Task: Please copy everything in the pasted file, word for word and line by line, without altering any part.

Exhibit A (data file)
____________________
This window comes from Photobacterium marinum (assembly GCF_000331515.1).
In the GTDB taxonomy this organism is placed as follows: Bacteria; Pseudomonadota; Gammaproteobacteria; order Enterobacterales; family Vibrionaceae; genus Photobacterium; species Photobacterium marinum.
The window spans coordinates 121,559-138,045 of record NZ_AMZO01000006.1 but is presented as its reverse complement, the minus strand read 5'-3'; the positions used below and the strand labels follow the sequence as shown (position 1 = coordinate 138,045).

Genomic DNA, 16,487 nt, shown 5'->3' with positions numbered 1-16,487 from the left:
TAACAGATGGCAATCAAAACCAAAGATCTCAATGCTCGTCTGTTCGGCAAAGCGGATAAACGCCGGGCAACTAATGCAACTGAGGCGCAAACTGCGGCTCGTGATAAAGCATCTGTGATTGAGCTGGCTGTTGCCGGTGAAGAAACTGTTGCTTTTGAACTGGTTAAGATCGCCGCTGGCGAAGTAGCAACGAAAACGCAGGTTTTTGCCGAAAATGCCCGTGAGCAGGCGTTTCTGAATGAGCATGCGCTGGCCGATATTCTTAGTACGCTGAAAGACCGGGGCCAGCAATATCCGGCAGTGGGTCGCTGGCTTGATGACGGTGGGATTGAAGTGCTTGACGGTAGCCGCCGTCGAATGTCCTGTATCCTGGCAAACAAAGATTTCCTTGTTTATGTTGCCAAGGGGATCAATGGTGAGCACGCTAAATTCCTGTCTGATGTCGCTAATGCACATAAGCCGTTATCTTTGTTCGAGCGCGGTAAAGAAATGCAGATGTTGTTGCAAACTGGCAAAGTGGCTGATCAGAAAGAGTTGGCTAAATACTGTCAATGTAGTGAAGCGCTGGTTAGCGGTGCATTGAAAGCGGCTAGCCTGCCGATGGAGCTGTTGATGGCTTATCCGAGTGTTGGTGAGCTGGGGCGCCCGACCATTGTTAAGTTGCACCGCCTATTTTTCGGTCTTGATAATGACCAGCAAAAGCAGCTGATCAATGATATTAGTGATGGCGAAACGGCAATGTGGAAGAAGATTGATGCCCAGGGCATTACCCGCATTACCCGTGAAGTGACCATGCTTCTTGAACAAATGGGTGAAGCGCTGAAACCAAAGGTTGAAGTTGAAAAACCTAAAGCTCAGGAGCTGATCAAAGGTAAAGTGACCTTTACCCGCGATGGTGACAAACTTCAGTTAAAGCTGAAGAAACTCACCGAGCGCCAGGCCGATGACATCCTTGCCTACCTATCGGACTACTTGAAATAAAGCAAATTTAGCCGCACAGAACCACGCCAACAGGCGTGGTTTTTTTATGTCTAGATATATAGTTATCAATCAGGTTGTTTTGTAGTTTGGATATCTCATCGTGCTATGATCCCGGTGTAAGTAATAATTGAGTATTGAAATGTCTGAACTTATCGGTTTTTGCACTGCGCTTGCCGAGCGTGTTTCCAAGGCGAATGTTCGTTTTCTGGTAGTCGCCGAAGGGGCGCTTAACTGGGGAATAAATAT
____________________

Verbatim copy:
This window comes from Photobacterium marinum (assembly GCF_000331515.1).
In the GTDB taxonomy this organism is placed as follows: Bacteria; Pseudomonadota; Gammaproteobacteria; order Enterobacterales; family Vibrionaceae; genus Photobacterium; species Photobacterium marinum.
The window spans coordinates 121,559-138,045 of record NZ_AMZO01000006.1 but is presented as its reverse complement, the minus strand read 5'-3'; the positions used below and the strand labels follow the sequence as shown (position 1 = coordinate 138,045).

Genomic DNA, 16,487 nt, shown 5'->3' with positions numbered 1-16,487 from the left:
TAACAGATGGCAATCAAAACCAAAGATCTCAATGCTCGTCTGTTCGGCAAAGCGGATAAACGCCGGGCAACTAATGCAACTGAGGCGCAAACTGCGGCTCGTGATAAAGCATCTGTGATTGAGCTGGCTGTTGCCGGTGAAGAAACTGTTGCTTTTGAACTGGTTAAGATCGCCGCTGGCGAAGTAGCAACGAAAACGCAGGTTTTTGCCGAAAATGCCCGTGAGCAGGCGTTTCTGAATGAGCATGCGCTGGCCGATATTCTTAGTACGCTGAAAGACCGGGGCCAGCAATATCCGGCAGTGGGTCGCTGGCTTGATGACGGTGGGATTGAAGTGCTTGACGGTAGCCGCCGTCGAATGTCCTGTATCCTGGCAAACAAAGATTTCCTTGTTTATGTTGCCAAGGGGATCAATGGTGAGCACGCTAAATTCCTGTCTGATGTCGCTAATGCACATAAGCCGTTATCTTTGTTCGAGCGCGGTAAAGAAATGCAGATGTTGTTGCAAACTGGCAAAGTGGCTGATCAGAAAGAGTTGGCTAAATACTGTCAATGTAGTGAAGCGCTGGTTAGCGGTGCATTGAAAGCGGCTAGCCTGCCGATGGAGCTGTTGATGGCTTATCCGAGTGTTGGTGAGCTGGGGCGCCCGACCATTGTTAAGTTGCACCGCCTATTTTTCGGTCTTGATAATGACCAGCAAAAGCAGCTGATCAATGATATTAGTGATGGCGAAACGGCAATGTGGAAGAAGATTGATGCCCAGGGCATTACCCGCATTACCCGTGAAGTGACCATGCTTCTTGAACAAATGGGTGAAGCGCTGAAACCAAAGGTTGAAGTTGAAAAACCTAAAGCTCAGGAGCTGATCAAAGGTAAAGTGACCTTTACCCGCGATGGTGACAAACTTCAGTTAAAGCTGAAGAAACTCACCGAGCGCCAGGCCGATGACATCCTTGCCTACCTATCGGACTACTTGAAATAAAGCAAATTTAGCCGCACAGAACCACGCCAACAGGCGTGGTTTTTTTATGTCTAGATATATAGTTATCAATCAGGTTGTTTTGTAGTTTGGATATCTCATCGTGCTATGATCCCGGTGTAAGTAATAATTGAGTATTGAAATGTCTGAACTTATCGGTTTTTGCACTGCGCTTGCCGAGCGTGTTTCCAAGGCGAATGTTCGTTTTCTGGTAGTCGCCGAAGGGGCGCTTAACTGGGGAATAAATAT